And Balls has another new line to deploy: that there is (in the words of the OBR) "a sharp acceleration" in the pace of spending cuts after 2015-16.  As chart 1.3 of the OBR document makes clear, the planned fiscal tightening dwarfs anything seen in this parliament.

For Cameron and Osborne, who have sought to give the impression that most of the pain is over, it is an uncomfortable truth. Expect Balls to raise it repeatedly between now and election day. "I have to say, I thought George Osborne would try and find ways to change things and he's actually left it all the same," he told journalists. "It was extreme yesterday, it's extreme today and it will be extreme tomorrow."

P.S. Here are Labour's calculations, based on data from the House of Commons library, in full. As they show, spending in 2018 falls to 16.068 per cent of GDP, lower than the 16.073 per cent seen in 1964. 

George Eaton is political editor of the New Statesman.

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The UK must reflect on its own role in stoking tension over North Korea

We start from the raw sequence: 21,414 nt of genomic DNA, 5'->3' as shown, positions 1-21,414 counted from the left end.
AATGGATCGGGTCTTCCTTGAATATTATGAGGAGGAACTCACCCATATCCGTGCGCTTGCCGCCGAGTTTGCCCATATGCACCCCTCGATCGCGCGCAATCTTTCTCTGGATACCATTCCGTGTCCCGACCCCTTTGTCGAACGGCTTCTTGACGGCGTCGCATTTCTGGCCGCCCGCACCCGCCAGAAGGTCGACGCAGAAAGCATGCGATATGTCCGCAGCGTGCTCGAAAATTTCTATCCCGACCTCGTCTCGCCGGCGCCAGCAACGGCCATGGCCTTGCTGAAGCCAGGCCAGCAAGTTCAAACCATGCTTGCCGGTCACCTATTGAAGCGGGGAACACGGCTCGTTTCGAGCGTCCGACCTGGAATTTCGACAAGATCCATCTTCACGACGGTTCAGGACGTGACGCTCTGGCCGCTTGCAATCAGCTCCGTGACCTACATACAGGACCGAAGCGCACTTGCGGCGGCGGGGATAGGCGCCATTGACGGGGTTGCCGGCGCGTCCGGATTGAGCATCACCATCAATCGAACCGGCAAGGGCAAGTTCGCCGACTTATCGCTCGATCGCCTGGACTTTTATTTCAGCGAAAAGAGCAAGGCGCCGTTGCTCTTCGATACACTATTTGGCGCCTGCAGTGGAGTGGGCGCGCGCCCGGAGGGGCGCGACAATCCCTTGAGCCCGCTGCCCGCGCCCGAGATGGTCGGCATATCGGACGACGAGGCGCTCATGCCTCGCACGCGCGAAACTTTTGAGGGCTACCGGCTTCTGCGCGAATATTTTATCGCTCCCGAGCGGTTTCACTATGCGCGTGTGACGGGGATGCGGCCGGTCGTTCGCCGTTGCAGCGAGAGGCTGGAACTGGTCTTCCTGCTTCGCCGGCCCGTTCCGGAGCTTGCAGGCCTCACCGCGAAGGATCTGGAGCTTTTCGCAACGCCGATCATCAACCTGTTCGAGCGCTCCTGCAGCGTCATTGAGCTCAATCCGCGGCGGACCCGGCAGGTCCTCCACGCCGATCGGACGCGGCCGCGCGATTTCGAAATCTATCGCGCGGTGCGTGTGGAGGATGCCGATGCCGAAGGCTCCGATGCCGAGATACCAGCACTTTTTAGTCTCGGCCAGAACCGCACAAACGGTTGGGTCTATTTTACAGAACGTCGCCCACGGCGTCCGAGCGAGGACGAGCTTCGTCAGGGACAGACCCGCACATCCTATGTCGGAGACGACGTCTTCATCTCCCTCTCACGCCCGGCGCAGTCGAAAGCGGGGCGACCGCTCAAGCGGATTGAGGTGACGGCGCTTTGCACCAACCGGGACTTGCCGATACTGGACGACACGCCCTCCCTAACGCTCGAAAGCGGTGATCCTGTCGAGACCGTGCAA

World powers should follow the conciliatory approach of South Korea, not its tempestuous neighbour. 

South Korea’s president Moon Jae-in has done something which took enormous bravery. As US and North Korean leaders rattle their respective nuclear sabres at one another, Jae-in called for negotiations and a peaceful resolution, rejecting the kind of nationalist and populist response preferred by Trump and Kim Jong-un.

In making this call, Jae-in has chosen the path of most resistance. It is always much easier to call for one party in a conflict to do X or Y than to sit round a table and thrash through the issues at hand. So far the British response has sided largely with the former approach: Theresa May has called on China to clean up the mess while the foreign secretary Boris Johnson has slammed North Korea as “reckless”.

China undoubtedly has a crucial role to play in any solution to the North and South Korean conflict, and addressing the mounting tensions between Pyongyang and Washington but China cannot do it alone. And whilst North Korea’s actions throughout this crisis have indeed been reckless and hugely provocative, the fact that the US has flown nuclear capable bombers close to the North Korean border must also be condemned. We should also acknowledge and reflect on the UK’s own role in stoking the fires of tension: last year the British government sent four Typhoon fighter jets to take part in joint military exercises in the East and South China seas with Japan. On the scale of provocation, that has to rate pretty highly too.